But the juggernaut rolls on, promoted by articles like this one in The Daily Beast by Elizabeth Rosner, “Can we inherit memories of the holocaust and other horrors?” (Subtitle: “In the trailblazing field of epigenetics, researchers are finding evidence that the descendants of victims of atrocities are inheriting those experiences in their DNA.”)

It’s the standard boilerplate article, showing some environmental modification of DNA that can be inherited for a few generations, but then bears a title and subtitle that are wholly misleading, and are echoed in the article’s text.

Rosner cites three experiments, only one of which I’ve been able to read. That one is a study of mice given an electric shock when exposed to a particular odor (reference and free access below). After a while, the mice froze in the presence of the odor (cherry blossoms), even in the absence of a shock. This is a pretty normal result. But then the authors bred subsequent generations of mice and showed that they, too, froze in the presence of that specific odor but not others. This behavior was associated with hypomethylation in sperm (reduced methylation) affecting a particular gene associated with olfaction. This genetic change was, in turn, associated with changes in brain structure. This is a correlation, not a causation, but it’s certainly intriguing.

But the inheritance of this behavior lasted only two generations: last seen in the grandchildren of the exposed mice. While author Rosner says the inheritance lasted “three subsequent generations” beyond the offspring of the tested mice—that is, a total of four generations of inheritance—I can see only two generations of inheritance. Unless I’m misreading, Rosner has misrepresented the results, and of course there is no testing a hundred generations later, which would be necessary if this freezing behavior (which is simply a neural response to shock, and not necessarily adaptive), were to be the basis of a real adaptation.

Now reacting to an odor behaviorally is not the same thing as remembering the Holocaust. Rosner gets that conclusion from a study of 32 Holocaust survivors (a small sample, with Rosner citing only a book and not the original papers). Apparently that study showed that PTSD in the offspring of PTSD-afflicted Holocaust survivors than in the population as a whole (again, I haven’t seen the data, and don’t know what the control group was, which should properly be the kids of non-PTSD Holocaust survivors). And I’m dubious when the study’s author, Rachel Yehuda, says she’s found this correlation “‘inexplicable’ by any other means than intergenerational transmission.”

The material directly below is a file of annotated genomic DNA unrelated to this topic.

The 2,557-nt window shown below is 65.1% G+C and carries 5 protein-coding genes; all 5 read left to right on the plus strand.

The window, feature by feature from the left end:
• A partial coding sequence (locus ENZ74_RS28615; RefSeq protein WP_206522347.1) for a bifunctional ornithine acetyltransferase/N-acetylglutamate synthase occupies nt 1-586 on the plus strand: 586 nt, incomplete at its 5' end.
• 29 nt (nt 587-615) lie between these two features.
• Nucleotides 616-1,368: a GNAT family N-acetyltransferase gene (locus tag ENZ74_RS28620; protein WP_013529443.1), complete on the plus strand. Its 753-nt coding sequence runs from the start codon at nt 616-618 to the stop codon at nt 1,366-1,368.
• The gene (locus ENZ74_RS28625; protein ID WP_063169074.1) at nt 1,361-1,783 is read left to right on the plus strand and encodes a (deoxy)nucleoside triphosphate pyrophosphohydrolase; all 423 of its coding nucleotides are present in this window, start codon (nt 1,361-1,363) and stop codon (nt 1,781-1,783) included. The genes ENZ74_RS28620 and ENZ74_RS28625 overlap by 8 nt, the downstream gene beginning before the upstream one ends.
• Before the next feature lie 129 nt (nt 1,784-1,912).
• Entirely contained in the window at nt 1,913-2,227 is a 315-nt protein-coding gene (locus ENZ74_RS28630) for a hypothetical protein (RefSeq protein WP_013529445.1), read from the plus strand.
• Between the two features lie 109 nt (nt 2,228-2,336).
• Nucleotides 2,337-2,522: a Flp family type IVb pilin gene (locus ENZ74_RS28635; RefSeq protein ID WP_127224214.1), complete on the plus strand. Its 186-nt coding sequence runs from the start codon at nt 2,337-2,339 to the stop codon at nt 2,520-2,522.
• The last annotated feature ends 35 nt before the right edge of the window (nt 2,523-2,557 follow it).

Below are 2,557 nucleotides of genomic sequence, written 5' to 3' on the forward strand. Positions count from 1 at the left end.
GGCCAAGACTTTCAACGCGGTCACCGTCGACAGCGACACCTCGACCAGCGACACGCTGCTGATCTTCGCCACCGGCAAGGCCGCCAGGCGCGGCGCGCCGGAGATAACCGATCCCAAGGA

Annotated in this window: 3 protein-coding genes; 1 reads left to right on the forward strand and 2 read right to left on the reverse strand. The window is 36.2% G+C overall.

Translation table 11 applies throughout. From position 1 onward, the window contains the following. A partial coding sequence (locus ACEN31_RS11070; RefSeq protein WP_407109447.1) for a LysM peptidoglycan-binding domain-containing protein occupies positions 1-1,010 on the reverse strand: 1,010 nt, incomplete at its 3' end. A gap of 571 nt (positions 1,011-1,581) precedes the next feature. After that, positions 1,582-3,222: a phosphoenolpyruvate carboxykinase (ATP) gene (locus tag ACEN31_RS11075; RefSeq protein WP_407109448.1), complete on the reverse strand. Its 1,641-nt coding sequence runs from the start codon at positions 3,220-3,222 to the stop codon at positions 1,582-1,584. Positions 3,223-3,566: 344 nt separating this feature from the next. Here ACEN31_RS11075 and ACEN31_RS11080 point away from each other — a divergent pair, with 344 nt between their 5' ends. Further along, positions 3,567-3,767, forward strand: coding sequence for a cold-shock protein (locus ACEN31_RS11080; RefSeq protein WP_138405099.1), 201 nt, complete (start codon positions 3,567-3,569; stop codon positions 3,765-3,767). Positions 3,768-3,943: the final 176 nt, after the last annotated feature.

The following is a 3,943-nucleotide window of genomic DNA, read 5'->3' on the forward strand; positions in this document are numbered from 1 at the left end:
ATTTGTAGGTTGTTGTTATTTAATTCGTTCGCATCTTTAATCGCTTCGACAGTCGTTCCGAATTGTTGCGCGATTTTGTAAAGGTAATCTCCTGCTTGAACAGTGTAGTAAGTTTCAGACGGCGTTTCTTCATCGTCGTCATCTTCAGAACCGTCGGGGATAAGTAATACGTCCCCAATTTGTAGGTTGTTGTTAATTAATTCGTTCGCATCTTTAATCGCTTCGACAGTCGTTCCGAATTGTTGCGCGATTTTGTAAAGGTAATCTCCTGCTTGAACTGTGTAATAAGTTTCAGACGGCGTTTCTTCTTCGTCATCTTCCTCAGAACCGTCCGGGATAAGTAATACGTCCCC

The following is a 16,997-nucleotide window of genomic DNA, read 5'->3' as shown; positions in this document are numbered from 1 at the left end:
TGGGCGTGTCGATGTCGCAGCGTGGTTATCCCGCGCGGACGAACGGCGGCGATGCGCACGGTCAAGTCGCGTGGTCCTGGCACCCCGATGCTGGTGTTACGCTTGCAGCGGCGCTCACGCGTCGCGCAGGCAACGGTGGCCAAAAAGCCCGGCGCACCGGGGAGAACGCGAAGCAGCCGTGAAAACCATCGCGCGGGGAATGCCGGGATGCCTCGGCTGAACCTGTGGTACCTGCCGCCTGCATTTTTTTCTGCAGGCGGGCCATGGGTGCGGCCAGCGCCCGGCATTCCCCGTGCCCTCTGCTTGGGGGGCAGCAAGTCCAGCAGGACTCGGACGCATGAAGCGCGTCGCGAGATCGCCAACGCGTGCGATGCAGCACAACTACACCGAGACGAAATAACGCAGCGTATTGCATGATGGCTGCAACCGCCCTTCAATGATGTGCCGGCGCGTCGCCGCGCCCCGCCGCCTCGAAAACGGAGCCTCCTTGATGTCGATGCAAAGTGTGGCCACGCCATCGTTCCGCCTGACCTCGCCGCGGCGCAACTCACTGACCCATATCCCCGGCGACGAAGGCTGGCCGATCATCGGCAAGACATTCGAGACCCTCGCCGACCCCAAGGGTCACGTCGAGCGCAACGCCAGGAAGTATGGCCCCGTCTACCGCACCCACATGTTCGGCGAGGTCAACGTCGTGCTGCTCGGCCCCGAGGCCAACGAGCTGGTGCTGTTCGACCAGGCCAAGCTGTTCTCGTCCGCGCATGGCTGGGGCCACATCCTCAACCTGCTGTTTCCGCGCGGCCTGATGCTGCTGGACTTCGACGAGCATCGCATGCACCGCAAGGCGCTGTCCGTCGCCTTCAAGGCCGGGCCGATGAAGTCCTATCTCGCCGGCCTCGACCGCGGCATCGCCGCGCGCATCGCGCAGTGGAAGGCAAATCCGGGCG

Well, cultural transmission is also intergenerational (traumatized parents could treat their children in a way that these kids would themselves be traumatized), but let’s assume that the author of that study managed to show that the inheritance was truly genetic rather than cultural. (This kind of separation isn’t easy, and often uses adoption studies.)

And if the changes were genetic, were they due to methylation or to changes in histones? Nothing is said in the article. What Rosner and other summaries say is that Holocaust survivors have lower levels of cortisol, a hormone that helps people recover from trauma (clearly not an adaptive response), but also lower levels of an enzyme that breaks down cortisol, helping store metabolic energy—something that might be adaptive under starvation. Most important, the children of these survivors also had lower levels of cortisol—but (unlike their parents) also higher levels of the enzyme that breaks it down, an environmental modification of biochemistry that was inherited across one generation. Both of these modifications are palpably nonadaptive in the offspring, as reduced cortisol makes you recover more slowly from trauma, and so the offspring of Holocaust survivors would be more susceptible to trauma.

While you can make up a story why being more likely to get PTSD if your parents were traumatized might be adaptive, you have to do some tortuous argument here. I could, with a minute’s thought, make up an adaptive story were the results to be in the opposite direction. Further, you can easily argue that this is simply a biochemically induced change, heritable for just one generation, that doesn’t modify offspring in an adaptive way. Too, there’s no evidence to date that this change in behavior persists for more than one generation. I’d also like to see adoption or other studies showing that the correlation between parents and offspring is due to genetic rather than cultural inheritance. Finally, note that what we have here is “heritable” changes in mental illness, not heritable “memories of the Holocaust”, as the article’s title implies.

Finally, Rosner mentions a book that produces what I see as very slim evidence for heritable PTSD:

Psychiatrist Nirit Gradwohl Pisano published a book titled Granddaughters of the Holocaust: Never Forgetting What They Didn’t Experience. She focused on ten subjects who are survivors’ grandchildren and, following current theories in epigenetics, found evidence of what she refers to as the “hard-wired” PTSD passed down to the descendants of survivors.